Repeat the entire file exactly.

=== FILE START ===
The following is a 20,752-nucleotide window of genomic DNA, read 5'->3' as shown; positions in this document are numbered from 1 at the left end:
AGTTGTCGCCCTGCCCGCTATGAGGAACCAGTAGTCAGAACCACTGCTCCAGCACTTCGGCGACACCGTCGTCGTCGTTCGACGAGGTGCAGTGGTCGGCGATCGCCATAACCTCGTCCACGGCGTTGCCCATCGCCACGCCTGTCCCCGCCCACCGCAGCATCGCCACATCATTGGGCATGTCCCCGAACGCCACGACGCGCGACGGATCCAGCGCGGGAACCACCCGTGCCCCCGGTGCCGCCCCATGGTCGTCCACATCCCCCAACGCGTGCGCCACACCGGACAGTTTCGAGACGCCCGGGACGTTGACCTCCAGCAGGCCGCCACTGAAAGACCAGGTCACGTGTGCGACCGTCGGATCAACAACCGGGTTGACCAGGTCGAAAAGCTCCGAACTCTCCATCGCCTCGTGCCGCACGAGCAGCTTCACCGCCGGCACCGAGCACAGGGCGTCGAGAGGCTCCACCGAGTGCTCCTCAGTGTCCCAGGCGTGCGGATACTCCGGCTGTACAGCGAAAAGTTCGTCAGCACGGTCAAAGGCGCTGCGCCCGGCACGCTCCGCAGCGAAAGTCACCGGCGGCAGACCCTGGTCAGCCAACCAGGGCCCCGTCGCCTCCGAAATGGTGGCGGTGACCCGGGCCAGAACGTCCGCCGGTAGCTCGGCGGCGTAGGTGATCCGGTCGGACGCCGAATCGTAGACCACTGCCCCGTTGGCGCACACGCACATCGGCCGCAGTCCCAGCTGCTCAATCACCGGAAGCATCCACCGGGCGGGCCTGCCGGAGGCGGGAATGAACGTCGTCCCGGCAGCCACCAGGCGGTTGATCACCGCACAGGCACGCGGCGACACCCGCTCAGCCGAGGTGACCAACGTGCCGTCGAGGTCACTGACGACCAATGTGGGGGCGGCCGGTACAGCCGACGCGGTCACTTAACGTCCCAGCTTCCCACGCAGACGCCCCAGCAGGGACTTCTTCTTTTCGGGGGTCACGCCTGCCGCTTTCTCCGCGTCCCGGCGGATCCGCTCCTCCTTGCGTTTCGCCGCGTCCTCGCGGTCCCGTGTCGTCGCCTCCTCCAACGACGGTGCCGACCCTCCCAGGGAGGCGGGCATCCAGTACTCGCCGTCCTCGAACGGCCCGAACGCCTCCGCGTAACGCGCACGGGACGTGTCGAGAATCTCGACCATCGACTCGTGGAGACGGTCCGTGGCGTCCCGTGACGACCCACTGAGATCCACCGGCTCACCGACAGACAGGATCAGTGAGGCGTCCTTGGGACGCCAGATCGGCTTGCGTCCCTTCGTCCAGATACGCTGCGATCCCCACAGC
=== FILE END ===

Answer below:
The following is a 20,752-nucleotide window of genomic DNA, read 5'->3' as shown; positions in this document are numbered from 1 at the left end:
AGTTGTCGCCCTGCCCGCTATGAGGAACCAGTAGTCAGAACCACTGCTCCAGCACTTCGGCGACACCGTCGTCGTCGTTCGACGAGGTGCAGTGGTCGGCGATCGCCATAACCTCGTCCACGGCGTTGCCCATCGCCACGCCTGTCCCCGCCCACCGCAGCATCGCCACATCATTGGGCATGTCCCCGAACGCCACGACGCGCGACGGATCCAGCGCGGGAACCACCCGTGCCCCCGGTGCCGCCCCATGGTCGTCCACATCCCCCAACGCGTGCGCCACACCGGACAGTTTCGAGACGCCCGGGACGTTGACCTCCAGCAGGCCGCCACTGAAAGACCAGGTCACGTGTGCGACCGTCGGATCAACAACCGGGTTGACCAGGTCGAAAAGCTCCGAACTCTCCATCGCCTCGTGCCGCACGAGCAGCTTCACCGCCGGCACCGAGCACAGGGCGTCGAGAGGCTCCACCGAGTGCTCCTCAGTGTCCCAGGCGTGCGGATACTCCGGCTGTACAGCGAAAAGTTCGTCAGCACGGTCAAAGGCGCTGCGCCCGGCACGCTCCGCAGCGAAAGTCACCGGCGGCAGACCCTGGTCAGCCAACCAGGGCCCCGTCGCCTCCGAAATGGTGGCGGTGACCCGGGCCAGAACGTCCGCCGGTAGCTCGGCGGCGTAGGTGATCCGGTCGGACGCCGAATCGTAGACCACTGCCCCGTTGGCGCACACGCACATCGGCCGCAGTCCCAGCTGCTCAATCACCGGAAGCATCCACCGGGCGGGCCTGCCGGAGGCGGGAATGAACGTCGTCCCGGCAGCCACCAGGCGGTTGATCACCGCACAGGCACGCGGCGACACCCGCTCAGCCGAGGTGACCAACGTGCCGTCGAGGTCACTGACGACCAATGTGGGGGCGGCCGGTACAGCCGACGCGGTCACTTAACGTCCCAGCTTCCCACGCAGACGCCCCAGCAGGGACTTCTTCTTTTCGGGGGTCACGCCTGCCGCTTTCTCCGCGTCCCGGCGGATCCGCTCCTCCTTGCGTTTCGCCGCGTCCTCGCGGTCCCGTGTCGTCGCCTCCTCCAACGACGGTGCCGACCCTCCCAGGGAGGCGGGCATCCAGTACTCGCCGTCCTCGAACGGCCCGAACGCCTCCGCGTAACGCGCACGGGACGTGTCGAGAATCTCGACCATCGACTCGTGGAGACGGTCCGTGGCGTCCCGTGACGACCCACTGAGATCCACCGGCTCACCGACAGACAGGATCAGTGAGGCGTCCTTGGGACGCCAGATCGGCTTGCGTCCCTTCGTCCAGATACGCTGCGATCCCCACAGC